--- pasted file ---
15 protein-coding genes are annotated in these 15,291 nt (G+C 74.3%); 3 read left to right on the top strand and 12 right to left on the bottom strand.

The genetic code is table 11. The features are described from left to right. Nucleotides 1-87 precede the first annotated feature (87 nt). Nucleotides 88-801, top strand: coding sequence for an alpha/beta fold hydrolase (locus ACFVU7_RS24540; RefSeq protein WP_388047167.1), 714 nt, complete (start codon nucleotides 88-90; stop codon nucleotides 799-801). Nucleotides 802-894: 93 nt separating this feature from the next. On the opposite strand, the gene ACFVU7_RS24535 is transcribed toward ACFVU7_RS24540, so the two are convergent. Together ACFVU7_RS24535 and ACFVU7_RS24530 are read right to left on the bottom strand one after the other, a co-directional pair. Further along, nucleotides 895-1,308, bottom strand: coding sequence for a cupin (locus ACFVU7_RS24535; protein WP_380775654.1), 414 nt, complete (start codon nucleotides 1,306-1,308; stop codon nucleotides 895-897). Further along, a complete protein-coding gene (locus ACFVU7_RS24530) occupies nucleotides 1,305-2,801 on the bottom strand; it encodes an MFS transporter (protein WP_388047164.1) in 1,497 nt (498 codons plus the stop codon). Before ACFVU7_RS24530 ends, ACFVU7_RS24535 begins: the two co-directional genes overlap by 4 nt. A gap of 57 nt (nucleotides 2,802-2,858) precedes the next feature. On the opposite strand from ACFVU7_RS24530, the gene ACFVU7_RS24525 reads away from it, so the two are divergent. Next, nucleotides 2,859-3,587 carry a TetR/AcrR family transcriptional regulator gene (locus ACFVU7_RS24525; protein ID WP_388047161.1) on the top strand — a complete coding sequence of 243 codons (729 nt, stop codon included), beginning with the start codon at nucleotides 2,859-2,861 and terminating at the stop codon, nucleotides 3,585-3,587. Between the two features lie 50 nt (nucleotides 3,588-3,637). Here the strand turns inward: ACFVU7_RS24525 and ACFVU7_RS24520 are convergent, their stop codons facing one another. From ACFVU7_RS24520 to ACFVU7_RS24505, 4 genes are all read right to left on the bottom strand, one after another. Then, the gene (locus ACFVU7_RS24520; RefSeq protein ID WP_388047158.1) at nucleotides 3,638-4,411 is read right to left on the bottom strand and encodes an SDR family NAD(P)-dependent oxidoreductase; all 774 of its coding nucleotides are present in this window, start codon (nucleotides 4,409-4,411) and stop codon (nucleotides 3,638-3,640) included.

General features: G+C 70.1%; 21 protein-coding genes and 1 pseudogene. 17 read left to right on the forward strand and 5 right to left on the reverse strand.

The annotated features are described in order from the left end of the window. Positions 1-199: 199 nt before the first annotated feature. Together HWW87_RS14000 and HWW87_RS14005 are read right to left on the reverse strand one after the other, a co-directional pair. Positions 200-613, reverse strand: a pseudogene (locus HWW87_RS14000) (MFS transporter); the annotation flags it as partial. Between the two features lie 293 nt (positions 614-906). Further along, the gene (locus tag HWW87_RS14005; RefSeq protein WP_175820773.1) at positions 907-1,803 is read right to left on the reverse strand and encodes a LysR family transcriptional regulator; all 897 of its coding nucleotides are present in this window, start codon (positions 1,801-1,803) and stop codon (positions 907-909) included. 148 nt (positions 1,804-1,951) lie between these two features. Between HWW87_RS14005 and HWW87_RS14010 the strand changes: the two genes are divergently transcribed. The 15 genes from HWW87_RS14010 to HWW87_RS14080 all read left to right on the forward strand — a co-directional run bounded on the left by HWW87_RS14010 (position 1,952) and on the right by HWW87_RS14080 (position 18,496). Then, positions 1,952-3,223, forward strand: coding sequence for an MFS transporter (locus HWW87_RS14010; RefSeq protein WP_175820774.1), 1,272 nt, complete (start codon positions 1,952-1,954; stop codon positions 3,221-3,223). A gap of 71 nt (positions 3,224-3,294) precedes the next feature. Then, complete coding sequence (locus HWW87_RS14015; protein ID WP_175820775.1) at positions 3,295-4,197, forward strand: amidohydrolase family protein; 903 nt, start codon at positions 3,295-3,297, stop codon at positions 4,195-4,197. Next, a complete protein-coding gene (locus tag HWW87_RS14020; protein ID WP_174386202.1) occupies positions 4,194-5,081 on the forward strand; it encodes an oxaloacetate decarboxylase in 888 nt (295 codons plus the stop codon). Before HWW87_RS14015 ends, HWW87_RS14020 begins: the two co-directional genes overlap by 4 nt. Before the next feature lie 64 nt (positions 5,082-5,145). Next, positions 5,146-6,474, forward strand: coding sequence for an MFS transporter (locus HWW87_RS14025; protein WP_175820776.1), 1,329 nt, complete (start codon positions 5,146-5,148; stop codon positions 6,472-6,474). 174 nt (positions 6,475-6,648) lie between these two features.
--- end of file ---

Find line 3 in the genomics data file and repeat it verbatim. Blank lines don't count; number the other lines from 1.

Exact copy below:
General features: G+C 70.1%; 21 protein-coding genes and 1 pseudogene. 17 read left to right on the forward strand and 5 right to left on the reverse strand.